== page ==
By Richard Rhinehart
Victoria, BC, January 8, 2015 – Endurance athlete and Canadian Air Force member Daniel Bodden rode his bicycle nearly 800 miles last June in World T.E.A.M. Sports’ inaugural CanAm Veterans’ Challenge from Ottawa to Washington. This February 15-20, he is applying knowledge he gained from his ride as the Assistant Run Director of the second Wounded Warrior Run BC, a 600 km relay run across the Pacific Northwest’s Vancouver Island.
Bodden reports the CanAm’s two-week journey from capital to capital affected him profoundly. “I think about it all the time,” he said. “Witnessing the mental toughness and unselfish nature of everyone there, I realize my problems aren’t so bad.”
Having co-founded the Wounded Warrior Run BC in February 2014, Bodden was experienced in events including injured veterans. But, the CanAm helped him better comprehend the difficulties and challenges faced every day by those who live with disabilities. His participation in the June 2014 ride “only re-doubles my will to help and respect people like I met on CanAm.”
The Wounded Warrior Run BC was created by Bodden and friend Allan Kobayashi, a veteran with Post-Traumatic Stress following two tours in Afghanistan and one in Kosovo. “We decided on Wounded Warriors Canada” as the run’s non-profit beneficiary, he recalls. “It was that simple. We were both tired of hearing about fellow military members coming home and harming themselves or checking-out. That had to stop.”
Held as a relay from Port Hardy and ending in Victoria, each participant in the Warrior Run will run approximately 100 km (60 miles) over six days. “The daily mileage is manageable, but fatigue will be cumulative” said Bodden.
The six member team includes three athletes with disabilities and three able-bodied athletes. Participants include half marathon runner Steve Deschamps, Canadian Forces veteran Channing Knull, Canadian Navy and Afghanistan veteran Lorne Guthro, runner Mary McGregor, Afghanistan veteran Rob Lamothe of the Canadian Army, and volunteer firefighter and Canadian Navy member Sebastien Arsenault. Each of these participants will be pushing their physical limits through their solo runs.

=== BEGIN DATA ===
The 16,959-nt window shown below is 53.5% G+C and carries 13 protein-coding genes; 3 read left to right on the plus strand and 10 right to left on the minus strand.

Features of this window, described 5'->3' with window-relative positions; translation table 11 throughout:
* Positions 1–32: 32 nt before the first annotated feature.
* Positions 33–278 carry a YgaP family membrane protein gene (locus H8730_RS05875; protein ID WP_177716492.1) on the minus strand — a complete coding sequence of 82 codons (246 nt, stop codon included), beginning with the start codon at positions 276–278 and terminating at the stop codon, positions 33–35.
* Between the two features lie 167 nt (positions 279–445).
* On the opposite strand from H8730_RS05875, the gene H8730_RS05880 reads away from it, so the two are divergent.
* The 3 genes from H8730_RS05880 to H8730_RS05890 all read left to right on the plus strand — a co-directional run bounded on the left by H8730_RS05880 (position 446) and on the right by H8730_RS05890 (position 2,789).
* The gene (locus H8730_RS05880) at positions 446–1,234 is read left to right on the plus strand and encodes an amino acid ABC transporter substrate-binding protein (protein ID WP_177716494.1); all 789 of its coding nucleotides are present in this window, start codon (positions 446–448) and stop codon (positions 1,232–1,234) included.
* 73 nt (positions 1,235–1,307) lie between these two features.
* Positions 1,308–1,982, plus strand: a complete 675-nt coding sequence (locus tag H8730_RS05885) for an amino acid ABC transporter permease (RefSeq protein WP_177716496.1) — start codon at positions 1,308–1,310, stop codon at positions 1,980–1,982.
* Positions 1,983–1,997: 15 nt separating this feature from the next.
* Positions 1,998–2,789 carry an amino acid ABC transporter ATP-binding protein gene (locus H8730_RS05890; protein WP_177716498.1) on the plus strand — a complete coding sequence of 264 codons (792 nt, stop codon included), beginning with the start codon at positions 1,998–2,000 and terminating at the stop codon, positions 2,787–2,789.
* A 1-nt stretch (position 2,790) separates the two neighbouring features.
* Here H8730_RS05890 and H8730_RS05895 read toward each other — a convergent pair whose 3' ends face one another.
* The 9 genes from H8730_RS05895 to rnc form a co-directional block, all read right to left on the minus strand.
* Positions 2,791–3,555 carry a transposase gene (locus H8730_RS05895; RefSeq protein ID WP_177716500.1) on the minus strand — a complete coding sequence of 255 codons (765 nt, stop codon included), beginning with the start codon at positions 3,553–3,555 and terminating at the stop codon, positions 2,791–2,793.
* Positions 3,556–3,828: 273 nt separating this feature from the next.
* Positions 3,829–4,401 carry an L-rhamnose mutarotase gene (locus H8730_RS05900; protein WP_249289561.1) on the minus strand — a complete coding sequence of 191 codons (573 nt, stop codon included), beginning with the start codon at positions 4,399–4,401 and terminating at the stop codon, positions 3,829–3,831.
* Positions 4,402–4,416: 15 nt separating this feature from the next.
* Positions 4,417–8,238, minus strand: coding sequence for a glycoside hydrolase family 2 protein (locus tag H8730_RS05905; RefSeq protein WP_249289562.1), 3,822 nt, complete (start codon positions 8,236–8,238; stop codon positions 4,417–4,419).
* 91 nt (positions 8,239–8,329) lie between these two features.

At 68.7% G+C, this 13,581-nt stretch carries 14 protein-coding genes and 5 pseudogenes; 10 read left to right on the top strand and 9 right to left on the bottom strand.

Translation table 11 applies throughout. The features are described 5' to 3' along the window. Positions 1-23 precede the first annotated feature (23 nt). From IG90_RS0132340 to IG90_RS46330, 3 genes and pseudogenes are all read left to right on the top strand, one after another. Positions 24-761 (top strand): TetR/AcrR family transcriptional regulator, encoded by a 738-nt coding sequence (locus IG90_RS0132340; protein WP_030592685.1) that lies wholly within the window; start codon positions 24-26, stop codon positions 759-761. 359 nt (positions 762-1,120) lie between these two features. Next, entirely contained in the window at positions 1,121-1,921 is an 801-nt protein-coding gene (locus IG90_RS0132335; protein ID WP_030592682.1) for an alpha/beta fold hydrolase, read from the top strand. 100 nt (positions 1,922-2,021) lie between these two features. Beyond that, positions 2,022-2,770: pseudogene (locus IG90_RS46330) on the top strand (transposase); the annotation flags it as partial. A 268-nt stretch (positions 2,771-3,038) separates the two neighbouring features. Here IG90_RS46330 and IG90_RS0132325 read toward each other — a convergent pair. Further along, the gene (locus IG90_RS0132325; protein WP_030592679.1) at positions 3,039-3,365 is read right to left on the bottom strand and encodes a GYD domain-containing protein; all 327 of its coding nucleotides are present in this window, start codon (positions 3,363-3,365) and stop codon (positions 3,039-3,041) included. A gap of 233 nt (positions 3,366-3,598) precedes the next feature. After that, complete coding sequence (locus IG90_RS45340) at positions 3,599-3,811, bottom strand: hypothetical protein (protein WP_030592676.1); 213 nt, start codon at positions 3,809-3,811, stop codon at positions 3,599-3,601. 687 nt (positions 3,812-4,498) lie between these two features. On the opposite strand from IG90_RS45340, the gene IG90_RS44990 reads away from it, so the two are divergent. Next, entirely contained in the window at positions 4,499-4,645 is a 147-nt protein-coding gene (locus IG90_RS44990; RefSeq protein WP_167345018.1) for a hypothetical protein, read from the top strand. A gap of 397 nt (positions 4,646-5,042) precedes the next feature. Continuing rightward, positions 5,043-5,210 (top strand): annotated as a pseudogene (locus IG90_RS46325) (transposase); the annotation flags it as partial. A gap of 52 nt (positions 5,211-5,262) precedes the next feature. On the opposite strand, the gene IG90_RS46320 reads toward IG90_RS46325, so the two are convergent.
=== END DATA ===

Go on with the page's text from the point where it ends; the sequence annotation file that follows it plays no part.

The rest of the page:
A participant in last year’s inaugural run, Bodden notes the event is held in all types of weather. “If you’re cold, run faster,” he said. During last year’s run, Bodden found himself “running through about a foot of snow in the middle of nowhere with a safety vehicle. You could see all the drivers do a double-take.”
With plans to expand the run to other Canadian provinces in coming years, Bodden said this year’s run includes fundraising and awareness stops along the route. Local and regional community leaders are anticipated to participate.
“We want to expand the conversation on mental health, especially as it relates to professions who serve the public while exposed to disturbing situations,” said Bodden. “We are expecting participation from the 911 community plus others. They have a tough job to do as well, we have much respect.”
The public is invited to cheer on the athletes during their six-day journey and to contribute financially on their behalf to Wounded Warriors Canada. The non-profit Wounded Warriors Canada helps Canadian Forces members who have been wounded or injured in their service. The organization helps find therapeutic programs and solutions for military men and women in need. Their primary focus is on mental health and, particularly, the impact of Post-Traumatic Stress and Operational Stress injuries.